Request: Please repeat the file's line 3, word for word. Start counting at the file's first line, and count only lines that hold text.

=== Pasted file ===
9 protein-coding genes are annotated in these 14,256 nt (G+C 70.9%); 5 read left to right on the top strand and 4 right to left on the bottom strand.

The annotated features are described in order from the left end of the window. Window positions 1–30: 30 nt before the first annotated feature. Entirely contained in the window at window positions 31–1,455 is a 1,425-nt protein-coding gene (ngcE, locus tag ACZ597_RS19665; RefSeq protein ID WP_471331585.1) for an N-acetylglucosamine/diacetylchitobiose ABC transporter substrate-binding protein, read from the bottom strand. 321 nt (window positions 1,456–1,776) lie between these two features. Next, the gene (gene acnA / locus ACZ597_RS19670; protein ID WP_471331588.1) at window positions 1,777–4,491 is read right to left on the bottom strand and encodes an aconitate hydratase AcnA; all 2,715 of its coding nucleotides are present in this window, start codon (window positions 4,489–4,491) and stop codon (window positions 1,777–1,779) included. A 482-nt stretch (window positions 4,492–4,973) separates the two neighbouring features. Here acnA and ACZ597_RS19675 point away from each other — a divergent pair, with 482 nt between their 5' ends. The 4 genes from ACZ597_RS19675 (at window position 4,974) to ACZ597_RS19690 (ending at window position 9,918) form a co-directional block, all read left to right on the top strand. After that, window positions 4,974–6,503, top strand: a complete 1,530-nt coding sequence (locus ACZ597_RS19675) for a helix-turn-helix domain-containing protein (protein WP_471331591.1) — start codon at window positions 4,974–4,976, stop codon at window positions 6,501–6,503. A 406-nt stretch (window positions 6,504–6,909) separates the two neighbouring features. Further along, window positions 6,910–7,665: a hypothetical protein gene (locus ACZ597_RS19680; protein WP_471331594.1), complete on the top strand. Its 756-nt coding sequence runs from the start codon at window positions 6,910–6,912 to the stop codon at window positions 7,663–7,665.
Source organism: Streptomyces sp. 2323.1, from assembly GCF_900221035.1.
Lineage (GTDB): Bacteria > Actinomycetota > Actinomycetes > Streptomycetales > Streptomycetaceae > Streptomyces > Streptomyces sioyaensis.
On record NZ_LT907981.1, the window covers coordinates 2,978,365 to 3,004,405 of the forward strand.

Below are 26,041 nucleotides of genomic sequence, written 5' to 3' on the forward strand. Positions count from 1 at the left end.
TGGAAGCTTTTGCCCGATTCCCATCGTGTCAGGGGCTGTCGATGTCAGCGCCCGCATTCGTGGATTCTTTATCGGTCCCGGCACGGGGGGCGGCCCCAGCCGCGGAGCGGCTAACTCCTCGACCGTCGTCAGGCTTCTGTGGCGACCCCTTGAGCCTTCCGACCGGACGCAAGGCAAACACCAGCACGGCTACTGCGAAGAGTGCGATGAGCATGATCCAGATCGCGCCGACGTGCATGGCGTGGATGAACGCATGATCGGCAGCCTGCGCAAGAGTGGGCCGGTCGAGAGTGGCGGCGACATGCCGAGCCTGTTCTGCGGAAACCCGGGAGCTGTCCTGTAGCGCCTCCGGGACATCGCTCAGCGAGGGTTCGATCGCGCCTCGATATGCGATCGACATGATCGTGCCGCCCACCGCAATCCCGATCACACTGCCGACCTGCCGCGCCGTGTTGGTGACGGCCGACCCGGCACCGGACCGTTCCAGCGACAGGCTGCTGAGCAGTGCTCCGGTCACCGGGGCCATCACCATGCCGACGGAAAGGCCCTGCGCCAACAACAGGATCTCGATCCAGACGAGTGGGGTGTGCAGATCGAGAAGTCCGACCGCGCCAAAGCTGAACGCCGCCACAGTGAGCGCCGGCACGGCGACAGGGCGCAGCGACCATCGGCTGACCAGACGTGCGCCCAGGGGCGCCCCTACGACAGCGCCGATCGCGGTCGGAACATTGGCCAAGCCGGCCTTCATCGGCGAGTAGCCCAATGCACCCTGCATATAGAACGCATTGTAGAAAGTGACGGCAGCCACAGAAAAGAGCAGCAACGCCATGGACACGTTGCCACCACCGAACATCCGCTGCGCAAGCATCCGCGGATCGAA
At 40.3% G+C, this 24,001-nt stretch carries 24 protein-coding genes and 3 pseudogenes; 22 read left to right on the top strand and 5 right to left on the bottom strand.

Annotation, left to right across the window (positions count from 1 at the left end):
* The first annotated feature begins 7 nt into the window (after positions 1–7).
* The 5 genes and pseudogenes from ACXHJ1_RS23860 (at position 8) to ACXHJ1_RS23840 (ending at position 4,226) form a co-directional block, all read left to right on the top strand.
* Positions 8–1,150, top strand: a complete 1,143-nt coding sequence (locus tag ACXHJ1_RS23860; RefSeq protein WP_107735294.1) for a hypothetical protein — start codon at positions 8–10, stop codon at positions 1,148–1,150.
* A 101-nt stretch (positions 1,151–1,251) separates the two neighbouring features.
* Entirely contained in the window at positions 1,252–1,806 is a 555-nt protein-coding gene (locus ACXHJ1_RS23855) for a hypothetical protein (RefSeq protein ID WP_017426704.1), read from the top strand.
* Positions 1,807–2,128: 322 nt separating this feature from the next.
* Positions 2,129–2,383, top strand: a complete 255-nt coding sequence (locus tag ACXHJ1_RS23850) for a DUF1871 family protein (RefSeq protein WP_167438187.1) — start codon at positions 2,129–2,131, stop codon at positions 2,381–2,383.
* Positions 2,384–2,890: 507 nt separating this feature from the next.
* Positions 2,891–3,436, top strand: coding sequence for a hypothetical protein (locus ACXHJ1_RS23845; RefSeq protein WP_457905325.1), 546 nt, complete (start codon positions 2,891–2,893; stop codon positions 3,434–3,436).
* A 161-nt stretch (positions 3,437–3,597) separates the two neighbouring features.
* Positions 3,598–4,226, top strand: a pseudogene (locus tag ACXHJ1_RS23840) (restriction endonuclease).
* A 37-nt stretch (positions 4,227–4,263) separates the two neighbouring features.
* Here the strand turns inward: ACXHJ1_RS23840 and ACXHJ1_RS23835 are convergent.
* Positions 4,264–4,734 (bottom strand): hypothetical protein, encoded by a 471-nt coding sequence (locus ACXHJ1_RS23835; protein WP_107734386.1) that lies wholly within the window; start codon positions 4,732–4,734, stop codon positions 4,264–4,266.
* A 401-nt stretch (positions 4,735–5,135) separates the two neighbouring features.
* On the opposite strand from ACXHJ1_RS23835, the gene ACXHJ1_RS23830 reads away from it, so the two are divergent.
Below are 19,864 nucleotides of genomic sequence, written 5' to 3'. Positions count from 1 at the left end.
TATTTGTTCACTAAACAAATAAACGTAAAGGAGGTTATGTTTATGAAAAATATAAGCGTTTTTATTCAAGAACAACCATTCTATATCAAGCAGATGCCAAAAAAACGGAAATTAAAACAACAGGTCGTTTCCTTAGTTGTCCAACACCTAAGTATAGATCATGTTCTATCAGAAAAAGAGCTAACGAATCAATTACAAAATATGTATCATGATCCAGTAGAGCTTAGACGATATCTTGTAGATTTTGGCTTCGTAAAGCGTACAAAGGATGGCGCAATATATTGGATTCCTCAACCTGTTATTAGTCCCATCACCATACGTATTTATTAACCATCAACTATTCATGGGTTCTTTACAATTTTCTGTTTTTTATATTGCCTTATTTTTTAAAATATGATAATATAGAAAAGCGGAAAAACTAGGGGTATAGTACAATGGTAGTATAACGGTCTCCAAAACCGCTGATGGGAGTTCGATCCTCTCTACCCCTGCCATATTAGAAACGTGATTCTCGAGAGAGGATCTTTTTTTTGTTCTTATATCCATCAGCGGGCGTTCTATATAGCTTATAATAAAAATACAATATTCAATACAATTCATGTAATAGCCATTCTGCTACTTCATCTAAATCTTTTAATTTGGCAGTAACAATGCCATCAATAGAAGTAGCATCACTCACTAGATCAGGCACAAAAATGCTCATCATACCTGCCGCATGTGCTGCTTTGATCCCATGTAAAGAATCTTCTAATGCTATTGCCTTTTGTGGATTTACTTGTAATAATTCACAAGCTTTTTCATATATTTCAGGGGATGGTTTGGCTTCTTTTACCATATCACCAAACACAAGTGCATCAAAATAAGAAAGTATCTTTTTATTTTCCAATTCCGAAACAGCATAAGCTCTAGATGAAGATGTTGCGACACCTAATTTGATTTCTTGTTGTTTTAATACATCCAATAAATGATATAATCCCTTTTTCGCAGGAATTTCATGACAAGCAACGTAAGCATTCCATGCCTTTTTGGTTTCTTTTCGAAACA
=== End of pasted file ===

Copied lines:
Source organism: Streptomyces sp. 2323.1, from assembly GCF_900221035.1.